CALC WARNS MARKET ON PROFIT DROP…Despite a positive performance stemming from its business in China, CALC has warned that its profit for 2020 would be down 60%-65% from its 2019 figures (Estimated $40.4m to $46.1m in 2020). The lessor attributes the profit to its Chinese unit performance, which generated RMB2.79b ($404.7m) in revenues during 2020. The Chinese unit owns 74 aircraft of the 103 aircraft in the CALC portfolio.


IAG AND LUFTHANSA DETAIL FLEET PLANS…During its 2020 results presentation the Lufthansa Group stated that it may take out all of its aircraft that are over 25 years old, of which the airline group has 55 (according to CAPA Fleet Data) mostly A320 (32) and A321 (20) aircraft. The airline group will also simplify its long-haul fleet, removing most of its 4-engined aircraft. Lufthansa stated that its revised long-haul fleet would comprise of B747-8s, B777-9s, B777-300ERs, A350-900s, the B787-9, A330-300 and the B777F for its cargo operations. The group fleet is set to be reduced by 150 aircraft, including 20 from Austrian Airlines, and 15 from Brussels’ Airlines (reducing its fleet by 33% from its 2020 total of 45). The group also expects to retire its five remaining MD11s, on assumption that returning passenger capacity will bring more belly hold capacity. The group also recorded aircraft impairments which totalled EUR1.5b ($1.78b) for 115 aircraft in its fleet. Meanwhile, IAG stated that it will take delivery of 15 aircraft during 2021 (5 single-aisle and 10 twin-aisle aircraft) which includes nine aircraft that had been deferred from 2020 to 2021. The airline group has registered a EUR856m ($1b) impairment charge during 2020, driven by the retirement of the company’s 32 B747-400, 23 A320s, 15 A340 aircraft, 4 A330-200, two A318 aircraft, one A321, one A319, two B777-200s and 4 E170s.


OEMs POST FEBRUARY ORDER AND DELIVERY BOOK… During February, Boeing gained 82 orders, including United Airlines order for 25 B737 MAX and Singapore Airlines swap of a 14 B787-10 order for 11 B777X.  Boeing also received orders for 14 B737 MAX, one B747-8 and four B787-10s, all from unidentified customers. The OEM also received an order from the USAF Tanker Programme for 27 more B767-2C tankers. Boeing delivered 22 aircraft in the month, 18 being B737 MAXs with most going to North and Central American customers - six to Southwest (MAX8) three to United Airlines (MAX9) two to Sunwing (MAX8) and two to Copa (MAX9). Several airlines received one MAX each in February - Alaska Airlines (MAX9) American (MAX8) WestJet (MAX8) and TUI (MAX8). A B737 MAX8 BBJ was also delivered, one B777-300ER to Aeroflot, one B767-2C to the USAF and a B767-300F to UPS.


Airbus delivered 32 aircraft in February 2021, gross orders also increased with an order for 10 A320neo (undisclosed customer) and one A330-200 to be delivered to Airbus Defence and Space Business Unit. However Airbus also recorded 92 cancellations in February, including the 88 A320neo order from Norwegian, one other A320 neo, two A350-900s and one A220-300. In February, most of the deliveries were to markets where air traffic is less stressed, including India, the US, China and Mexico. The OEM made no deliveries to Western and Central European airlines. Deliveries did include 15 A320neo (including 3 to China Eastern, 2 to Jazeera Airways), 12 A321neo (including three to Indigo, three to JetBlue, two to ANA and two to Spring Airlines), one A350-900 to Air China, two A320ceo to Delta Air Lines and a pair of A220s, one -300 to Air Canada and one -100 to Delta Air Lines. Airbus also signalled it may cautiously step-up its financing, hinting that funding from ECAs, which has recently increased, is on an upwards trend.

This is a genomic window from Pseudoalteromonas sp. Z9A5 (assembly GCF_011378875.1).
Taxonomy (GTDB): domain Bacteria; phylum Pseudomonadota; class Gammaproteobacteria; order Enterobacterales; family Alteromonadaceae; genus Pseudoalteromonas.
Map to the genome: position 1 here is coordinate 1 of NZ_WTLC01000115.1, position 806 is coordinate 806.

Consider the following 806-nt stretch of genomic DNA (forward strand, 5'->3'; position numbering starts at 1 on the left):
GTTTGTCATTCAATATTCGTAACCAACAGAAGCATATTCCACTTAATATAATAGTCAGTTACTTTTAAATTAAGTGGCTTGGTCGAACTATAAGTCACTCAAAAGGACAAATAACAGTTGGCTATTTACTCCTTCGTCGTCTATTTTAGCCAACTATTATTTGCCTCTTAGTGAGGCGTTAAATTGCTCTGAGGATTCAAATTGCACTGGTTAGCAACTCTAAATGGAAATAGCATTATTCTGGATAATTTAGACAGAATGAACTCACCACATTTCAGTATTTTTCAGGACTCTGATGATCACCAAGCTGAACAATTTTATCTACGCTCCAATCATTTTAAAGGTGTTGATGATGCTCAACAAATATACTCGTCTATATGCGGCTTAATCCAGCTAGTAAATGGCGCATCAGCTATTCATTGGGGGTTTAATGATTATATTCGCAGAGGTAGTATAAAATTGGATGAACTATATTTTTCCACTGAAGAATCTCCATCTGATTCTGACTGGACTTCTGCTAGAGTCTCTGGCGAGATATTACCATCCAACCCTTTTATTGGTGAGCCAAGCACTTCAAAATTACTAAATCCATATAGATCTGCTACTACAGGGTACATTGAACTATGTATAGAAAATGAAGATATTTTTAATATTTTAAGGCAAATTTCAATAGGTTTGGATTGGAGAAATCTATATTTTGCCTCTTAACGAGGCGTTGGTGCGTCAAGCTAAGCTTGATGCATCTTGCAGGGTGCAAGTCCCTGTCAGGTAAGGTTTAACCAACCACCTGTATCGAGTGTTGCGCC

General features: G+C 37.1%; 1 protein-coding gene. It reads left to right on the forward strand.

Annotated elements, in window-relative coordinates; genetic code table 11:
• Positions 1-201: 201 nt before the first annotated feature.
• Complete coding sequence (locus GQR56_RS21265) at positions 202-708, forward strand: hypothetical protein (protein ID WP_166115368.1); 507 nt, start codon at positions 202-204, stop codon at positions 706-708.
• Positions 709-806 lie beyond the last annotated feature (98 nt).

AFG Aviation Ireland has completed the acquisition of four A330Fs to be delivered to CMA CGM Air Cargo, which will be operated by Air Belgium. The aircraft are all former Qatar Airways, and are five/six years old. ULS Airlines has acquired an A330-300 and plans to convert it into a freighter at EFW. The airline has stated that it intends to operate the aircraft as a passenger aircraft before converting it. The airline reportedly has three A310Fs in its fleet, all aged 29 years. Aeroméxico is negotiating to convert the lease terms on one of its B737-800s, a 13-year-old aircraft leased from BBAM, to a PBH scheme. The airline has around 32 aircraft of the type in its fleet, aged from 3 to 15 years-old, with eight owned by the airline and the remaining 22 aircraft being on lease. The investment fund and engine maintenance provider MonoCoque Diversified Interests has acquired three B767-300ERs from Austrian Airlines - all are over 28 years old. Austrian is retaining three younger B767-300ERs. GA Telesis has reportedly signed an agreement to acquire its first B777-300ERs. Both seller and the number of aircraft acquired were undisclosed. The B777s may be leased out, or engines-only leased, or airframe and engines parted out. GOAL has arranged a sale and lease back transaction for two A320s with a European carrier. GOAL currently has seven A320s in its fleet (two leased to easyJet, three to AirAsia and two to Frontier). Titan Aircraft Investments (TAI), the Titan Aviation / Bain Capital Credit JV has announced the acquisition of two B767-300ERs from Icelandair. The aircraft will be converted to freighter and leased back to Icelandair.